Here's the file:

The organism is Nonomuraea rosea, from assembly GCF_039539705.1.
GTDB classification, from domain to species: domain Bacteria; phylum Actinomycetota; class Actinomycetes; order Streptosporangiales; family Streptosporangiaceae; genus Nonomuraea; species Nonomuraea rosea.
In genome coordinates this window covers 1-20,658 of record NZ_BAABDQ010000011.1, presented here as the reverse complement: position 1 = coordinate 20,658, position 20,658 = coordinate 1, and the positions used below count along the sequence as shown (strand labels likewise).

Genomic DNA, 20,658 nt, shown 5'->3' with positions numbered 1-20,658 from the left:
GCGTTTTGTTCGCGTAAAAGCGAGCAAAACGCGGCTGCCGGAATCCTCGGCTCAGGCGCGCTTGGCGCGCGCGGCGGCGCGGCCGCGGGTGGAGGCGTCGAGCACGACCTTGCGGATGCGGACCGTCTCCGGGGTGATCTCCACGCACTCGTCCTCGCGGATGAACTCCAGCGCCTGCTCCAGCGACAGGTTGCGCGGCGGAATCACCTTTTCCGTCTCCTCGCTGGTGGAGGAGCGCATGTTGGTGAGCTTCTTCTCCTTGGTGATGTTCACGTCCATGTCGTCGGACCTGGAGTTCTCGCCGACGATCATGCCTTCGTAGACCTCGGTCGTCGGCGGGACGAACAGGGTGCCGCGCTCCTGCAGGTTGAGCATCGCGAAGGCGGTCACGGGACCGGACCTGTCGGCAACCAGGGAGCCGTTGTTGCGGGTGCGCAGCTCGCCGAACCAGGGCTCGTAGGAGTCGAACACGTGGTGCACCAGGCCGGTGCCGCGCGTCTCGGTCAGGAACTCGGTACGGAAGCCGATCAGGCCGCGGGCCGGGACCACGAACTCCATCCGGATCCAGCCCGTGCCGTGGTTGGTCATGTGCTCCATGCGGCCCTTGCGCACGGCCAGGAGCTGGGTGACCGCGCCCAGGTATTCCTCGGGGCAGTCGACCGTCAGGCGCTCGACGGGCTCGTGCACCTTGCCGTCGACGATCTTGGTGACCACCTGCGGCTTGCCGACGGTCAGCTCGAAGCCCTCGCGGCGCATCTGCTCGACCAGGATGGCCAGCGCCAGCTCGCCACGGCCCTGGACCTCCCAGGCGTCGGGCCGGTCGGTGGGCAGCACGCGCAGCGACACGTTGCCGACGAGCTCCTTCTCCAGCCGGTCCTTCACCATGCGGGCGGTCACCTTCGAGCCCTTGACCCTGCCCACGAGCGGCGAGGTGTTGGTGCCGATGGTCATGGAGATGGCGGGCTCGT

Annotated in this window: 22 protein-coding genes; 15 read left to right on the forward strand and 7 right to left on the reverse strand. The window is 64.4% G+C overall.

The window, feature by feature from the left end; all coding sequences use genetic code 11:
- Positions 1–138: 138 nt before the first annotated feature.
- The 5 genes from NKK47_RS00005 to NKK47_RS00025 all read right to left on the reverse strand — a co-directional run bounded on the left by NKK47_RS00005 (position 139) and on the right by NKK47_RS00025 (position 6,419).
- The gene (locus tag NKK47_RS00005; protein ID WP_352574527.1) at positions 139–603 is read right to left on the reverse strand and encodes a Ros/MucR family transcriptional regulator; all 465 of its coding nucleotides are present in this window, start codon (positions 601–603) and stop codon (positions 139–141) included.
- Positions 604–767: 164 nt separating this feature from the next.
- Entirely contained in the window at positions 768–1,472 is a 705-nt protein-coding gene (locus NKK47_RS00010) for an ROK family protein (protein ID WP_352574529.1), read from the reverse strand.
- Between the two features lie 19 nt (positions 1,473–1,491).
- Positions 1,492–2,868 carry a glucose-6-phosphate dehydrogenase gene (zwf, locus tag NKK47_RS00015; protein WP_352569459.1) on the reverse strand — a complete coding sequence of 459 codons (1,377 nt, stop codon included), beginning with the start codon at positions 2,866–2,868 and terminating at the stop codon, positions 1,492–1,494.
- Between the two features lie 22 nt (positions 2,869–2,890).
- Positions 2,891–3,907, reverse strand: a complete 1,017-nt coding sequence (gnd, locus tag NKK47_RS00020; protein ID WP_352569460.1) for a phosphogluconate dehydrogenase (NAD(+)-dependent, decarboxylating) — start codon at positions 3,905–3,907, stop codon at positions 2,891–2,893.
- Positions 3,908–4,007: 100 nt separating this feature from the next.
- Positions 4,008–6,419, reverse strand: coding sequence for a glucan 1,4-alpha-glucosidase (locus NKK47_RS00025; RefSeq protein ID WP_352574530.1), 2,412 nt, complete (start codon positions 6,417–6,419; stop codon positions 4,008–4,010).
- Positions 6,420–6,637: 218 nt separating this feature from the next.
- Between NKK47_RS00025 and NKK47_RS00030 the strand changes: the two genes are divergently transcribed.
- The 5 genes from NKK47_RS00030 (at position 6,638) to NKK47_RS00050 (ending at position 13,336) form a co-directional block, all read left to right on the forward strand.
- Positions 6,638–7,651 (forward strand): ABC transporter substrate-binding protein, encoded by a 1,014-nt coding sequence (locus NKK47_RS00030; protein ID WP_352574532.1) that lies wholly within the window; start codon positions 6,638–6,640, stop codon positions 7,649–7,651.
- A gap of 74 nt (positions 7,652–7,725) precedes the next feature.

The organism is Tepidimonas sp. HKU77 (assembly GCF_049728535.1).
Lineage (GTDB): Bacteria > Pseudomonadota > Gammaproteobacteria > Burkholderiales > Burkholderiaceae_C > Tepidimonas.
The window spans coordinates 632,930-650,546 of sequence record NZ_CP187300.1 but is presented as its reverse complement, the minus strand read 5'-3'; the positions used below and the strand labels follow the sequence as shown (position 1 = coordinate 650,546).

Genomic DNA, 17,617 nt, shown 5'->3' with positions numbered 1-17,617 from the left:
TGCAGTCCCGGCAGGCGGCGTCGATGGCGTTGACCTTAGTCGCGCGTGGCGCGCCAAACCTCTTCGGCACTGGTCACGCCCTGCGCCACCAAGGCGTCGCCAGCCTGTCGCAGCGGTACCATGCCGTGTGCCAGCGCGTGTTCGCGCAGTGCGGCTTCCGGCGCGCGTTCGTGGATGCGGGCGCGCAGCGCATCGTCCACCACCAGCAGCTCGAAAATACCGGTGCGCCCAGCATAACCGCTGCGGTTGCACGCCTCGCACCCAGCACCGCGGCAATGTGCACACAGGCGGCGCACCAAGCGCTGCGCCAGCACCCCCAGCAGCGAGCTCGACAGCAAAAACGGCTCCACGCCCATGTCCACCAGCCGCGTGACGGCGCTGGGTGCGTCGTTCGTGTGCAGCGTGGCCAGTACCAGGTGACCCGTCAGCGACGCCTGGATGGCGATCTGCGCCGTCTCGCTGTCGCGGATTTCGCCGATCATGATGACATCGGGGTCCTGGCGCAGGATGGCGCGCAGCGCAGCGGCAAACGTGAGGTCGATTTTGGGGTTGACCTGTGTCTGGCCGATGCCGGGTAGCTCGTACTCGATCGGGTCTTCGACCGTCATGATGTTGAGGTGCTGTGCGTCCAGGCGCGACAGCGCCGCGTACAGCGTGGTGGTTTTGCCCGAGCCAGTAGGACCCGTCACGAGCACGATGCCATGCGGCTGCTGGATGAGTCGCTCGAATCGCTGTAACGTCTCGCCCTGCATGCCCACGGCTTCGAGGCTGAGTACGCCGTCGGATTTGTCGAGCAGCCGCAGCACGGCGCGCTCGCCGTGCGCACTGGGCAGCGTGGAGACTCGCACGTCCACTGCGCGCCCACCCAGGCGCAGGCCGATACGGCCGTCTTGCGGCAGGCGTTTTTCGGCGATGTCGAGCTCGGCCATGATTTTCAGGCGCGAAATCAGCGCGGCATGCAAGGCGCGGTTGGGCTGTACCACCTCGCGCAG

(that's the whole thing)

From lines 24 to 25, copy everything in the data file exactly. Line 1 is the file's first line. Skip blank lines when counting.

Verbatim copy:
The organism is Tepidimonas sp. HKU77 (assembly GCF_049728535.1).
Lineage (GTDB): Bacteria > Pseudomonadota > Gammaproteobacteria > Burkholderiales > Burkholderiaceae_C > Tepidimonas.